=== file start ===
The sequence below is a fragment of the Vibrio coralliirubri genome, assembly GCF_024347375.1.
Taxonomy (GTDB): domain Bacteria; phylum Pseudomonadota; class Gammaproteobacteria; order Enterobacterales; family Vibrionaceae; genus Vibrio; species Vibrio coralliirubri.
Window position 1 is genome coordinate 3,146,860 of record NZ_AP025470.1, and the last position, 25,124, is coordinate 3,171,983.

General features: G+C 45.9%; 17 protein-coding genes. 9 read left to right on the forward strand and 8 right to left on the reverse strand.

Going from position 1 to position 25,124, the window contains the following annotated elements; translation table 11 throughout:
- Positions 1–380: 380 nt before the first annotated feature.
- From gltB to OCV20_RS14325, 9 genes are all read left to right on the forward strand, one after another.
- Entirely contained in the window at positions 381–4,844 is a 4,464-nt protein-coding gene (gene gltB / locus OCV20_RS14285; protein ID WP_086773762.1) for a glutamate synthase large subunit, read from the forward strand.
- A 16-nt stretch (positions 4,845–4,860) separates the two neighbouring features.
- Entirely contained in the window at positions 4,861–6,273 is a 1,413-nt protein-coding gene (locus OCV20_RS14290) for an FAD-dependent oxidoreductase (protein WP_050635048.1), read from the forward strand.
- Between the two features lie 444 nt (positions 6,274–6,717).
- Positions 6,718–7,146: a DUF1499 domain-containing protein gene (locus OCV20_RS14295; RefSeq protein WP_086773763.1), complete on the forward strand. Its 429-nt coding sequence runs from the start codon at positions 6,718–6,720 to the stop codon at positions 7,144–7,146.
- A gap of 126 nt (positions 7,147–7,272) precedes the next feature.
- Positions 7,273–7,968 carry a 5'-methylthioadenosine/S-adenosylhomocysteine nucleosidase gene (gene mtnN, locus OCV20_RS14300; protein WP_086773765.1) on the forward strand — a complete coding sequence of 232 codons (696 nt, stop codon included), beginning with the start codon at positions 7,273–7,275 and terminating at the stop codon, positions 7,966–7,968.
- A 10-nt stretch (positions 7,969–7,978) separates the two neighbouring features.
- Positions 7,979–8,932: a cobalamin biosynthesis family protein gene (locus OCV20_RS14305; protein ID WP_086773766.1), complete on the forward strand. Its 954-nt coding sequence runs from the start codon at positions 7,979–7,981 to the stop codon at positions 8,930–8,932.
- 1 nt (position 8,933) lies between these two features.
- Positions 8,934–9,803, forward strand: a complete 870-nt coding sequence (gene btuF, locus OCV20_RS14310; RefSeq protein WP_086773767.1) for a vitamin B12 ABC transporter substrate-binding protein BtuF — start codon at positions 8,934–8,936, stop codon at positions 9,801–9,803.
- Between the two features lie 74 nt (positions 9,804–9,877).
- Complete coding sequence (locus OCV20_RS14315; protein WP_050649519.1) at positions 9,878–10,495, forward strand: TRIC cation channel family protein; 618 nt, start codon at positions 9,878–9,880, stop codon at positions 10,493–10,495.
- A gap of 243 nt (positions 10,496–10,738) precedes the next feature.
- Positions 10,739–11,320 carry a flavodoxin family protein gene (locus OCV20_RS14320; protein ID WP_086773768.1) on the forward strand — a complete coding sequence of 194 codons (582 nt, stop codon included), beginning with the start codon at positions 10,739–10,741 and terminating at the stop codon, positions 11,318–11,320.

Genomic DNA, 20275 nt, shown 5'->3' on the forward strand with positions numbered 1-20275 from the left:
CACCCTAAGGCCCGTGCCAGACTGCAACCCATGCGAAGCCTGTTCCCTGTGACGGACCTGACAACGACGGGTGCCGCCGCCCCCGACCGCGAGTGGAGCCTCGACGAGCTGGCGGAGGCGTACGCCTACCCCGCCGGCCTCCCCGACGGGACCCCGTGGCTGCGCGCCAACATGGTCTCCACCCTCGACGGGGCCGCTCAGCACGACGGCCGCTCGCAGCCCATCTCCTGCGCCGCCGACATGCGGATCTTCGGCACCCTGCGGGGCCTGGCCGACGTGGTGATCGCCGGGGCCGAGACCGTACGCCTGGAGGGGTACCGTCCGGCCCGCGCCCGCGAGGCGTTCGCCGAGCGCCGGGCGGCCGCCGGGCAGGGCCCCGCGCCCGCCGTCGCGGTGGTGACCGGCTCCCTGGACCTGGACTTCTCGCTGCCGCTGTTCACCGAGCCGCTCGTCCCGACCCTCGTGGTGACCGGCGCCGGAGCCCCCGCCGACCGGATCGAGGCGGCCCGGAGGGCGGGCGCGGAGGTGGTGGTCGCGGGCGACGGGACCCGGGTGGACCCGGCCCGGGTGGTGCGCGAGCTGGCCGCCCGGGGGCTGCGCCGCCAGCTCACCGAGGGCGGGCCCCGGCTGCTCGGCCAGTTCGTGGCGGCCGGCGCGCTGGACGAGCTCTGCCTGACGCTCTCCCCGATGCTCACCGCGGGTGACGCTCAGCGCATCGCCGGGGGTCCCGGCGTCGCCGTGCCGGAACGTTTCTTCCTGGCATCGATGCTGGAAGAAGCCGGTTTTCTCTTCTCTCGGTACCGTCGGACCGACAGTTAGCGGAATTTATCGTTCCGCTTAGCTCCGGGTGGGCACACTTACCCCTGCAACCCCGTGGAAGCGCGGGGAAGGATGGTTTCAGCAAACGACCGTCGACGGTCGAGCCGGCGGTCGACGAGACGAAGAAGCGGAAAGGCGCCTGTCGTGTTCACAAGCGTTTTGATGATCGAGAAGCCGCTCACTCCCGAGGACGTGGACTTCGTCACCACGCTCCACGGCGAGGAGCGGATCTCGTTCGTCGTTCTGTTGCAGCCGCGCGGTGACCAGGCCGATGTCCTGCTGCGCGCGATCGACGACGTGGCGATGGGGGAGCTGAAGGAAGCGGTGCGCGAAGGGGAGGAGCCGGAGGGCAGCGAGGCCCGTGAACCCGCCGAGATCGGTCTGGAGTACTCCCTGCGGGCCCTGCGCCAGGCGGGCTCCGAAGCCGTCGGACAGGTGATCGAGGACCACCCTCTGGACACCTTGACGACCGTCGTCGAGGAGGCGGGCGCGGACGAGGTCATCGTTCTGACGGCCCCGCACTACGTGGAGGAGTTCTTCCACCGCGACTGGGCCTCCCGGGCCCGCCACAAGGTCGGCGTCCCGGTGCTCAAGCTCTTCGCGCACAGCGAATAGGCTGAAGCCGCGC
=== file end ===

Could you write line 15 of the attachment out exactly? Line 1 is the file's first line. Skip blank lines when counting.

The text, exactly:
- A 10-nt stretch (positions 7,969–7,978) separates the two neighbouring features.